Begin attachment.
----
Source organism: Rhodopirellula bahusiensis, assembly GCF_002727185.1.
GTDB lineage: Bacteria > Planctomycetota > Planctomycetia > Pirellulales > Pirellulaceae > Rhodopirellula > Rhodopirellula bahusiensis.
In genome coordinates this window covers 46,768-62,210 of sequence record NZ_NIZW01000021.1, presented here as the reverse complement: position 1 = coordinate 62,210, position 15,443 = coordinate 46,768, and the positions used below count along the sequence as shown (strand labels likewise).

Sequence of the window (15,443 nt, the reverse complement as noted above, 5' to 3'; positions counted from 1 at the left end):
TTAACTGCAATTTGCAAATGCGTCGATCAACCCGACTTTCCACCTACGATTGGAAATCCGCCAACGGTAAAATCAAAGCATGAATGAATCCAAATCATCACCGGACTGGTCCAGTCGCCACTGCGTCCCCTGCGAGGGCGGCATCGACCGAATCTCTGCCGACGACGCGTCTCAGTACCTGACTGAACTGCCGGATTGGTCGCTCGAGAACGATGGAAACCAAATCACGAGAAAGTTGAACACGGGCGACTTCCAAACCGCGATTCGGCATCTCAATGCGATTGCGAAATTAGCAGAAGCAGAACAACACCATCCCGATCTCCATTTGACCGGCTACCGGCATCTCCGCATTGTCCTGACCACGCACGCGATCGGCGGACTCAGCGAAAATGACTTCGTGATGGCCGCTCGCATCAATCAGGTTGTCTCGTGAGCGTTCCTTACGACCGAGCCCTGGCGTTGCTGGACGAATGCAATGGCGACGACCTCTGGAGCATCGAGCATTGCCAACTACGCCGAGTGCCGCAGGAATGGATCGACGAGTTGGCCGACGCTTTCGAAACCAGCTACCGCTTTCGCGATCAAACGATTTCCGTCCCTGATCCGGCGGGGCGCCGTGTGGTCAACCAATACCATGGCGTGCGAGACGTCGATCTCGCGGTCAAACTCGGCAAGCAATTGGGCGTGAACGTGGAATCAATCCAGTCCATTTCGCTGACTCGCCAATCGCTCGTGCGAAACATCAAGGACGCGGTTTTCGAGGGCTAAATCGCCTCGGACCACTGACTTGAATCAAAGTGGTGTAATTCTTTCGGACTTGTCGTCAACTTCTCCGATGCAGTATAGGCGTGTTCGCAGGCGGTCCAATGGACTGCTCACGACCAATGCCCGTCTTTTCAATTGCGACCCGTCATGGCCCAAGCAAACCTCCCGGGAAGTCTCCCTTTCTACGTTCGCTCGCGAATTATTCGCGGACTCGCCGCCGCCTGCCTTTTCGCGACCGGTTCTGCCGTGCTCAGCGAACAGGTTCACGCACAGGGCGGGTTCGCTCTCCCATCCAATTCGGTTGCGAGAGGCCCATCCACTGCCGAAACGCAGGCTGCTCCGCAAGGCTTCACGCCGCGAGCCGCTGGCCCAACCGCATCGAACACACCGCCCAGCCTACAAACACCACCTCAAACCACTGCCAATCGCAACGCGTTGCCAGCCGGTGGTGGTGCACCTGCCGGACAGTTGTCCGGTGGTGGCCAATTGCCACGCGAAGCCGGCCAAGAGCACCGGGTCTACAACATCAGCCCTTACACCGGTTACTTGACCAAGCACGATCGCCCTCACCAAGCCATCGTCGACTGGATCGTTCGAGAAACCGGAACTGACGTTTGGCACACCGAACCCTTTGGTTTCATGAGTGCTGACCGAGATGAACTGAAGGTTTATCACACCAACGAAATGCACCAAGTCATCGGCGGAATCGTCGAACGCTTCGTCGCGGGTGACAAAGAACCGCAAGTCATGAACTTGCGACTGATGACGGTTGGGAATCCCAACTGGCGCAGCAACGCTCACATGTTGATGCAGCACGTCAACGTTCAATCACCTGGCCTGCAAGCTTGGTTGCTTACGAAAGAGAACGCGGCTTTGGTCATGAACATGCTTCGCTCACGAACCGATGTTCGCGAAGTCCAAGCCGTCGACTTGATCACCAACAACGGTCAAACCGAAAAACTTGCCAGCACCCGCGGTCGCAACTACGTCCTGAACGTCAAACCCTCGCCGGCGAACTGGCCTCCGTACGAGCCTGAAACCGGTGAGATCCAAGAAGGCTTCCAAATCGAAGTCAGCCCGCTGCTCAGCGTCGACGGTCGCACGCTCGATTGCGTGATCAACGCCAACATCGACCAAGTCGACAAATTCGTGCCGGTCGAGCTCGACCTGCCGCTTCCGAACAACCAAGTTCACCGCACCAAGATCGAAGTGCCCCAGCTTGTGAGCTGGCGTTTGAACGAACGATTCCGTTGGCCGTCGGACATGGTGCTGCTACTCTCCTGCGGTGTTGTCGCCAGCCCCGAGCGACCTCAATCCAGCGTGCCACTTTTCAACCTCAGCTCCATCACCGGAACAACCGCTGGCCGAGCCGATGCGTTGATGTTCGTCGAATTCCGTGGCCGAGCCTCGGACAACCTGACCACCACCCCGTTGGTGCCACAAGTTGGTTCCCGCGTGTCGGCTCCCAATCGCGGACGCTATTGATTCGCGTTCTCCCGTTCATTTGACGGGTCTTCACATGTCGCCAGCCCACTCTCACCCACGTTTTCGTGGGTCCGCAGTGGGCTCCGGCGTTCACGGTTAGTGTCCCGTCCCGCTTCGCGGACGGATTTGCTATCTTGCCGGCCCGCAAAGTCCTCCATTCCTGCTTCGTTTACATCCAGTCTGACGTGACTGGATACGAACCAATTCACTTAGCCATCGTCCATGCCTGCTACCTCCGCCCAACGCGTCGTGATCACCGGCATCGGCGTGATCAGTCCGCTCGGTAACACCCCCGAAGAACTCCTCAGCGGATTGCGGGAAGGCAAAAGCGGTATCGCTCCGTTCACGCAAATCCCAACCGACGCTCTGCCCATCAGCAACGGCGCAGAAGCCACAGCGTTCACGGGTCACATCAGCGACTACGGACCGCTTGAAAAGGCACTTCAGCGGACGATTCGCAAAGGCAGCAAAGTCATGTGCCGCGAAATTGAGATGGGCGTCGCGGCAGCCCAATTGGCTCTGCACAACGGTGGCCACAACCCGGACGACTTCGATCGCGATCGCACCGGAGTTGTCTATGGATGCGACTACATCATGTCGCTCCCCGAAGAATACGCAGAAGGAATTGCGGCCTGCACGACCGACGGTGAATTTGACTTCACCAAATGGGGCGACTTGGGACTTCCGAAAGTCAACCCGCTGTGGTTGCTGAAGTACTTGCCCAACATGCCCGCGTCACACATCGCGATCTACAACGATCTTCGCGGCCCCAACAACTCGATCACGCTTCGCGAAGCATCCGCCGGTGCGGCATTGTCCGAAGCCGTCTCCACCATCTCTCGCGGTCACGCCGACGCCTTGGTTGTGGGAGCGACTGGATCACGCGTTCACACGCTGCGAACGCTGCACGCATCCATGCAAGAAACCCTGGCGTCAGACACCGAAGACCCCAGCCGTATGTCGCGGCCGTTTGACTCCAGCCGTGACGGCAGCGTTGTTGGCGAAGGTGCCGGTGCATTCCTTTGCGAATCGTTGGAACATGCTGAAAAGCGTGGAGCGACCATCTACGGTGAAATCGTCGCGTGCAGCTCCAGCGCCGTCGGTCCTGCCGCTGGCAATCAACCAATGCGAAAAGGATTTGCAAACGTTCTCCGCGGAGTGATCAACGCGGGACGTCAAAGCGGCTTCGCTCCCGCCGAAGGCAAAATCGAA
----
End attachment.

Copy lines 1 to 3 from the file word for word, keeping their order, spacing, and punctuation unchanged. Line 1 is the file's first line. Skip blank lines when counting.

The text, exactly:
Source organism: Rhodopirellula bahusiensis, assembly GCF_002727185.1.
GTDB lineage: Bacteria > Planctomycetota > Planctomycetia > Pirellulales > Pirellulaceae > Rhodopirellula > Rhodopirellula bahusiensis.
In genome coordinates this window covers 46,768-62,210 of sequence record NZ_NIZW01000021.1, presented here as the reverse complement: position 1 = coordinate 62,210, position 15,443 = coordinate 46,768, and the positions used below count along the sequence as shown (strand labels likewise).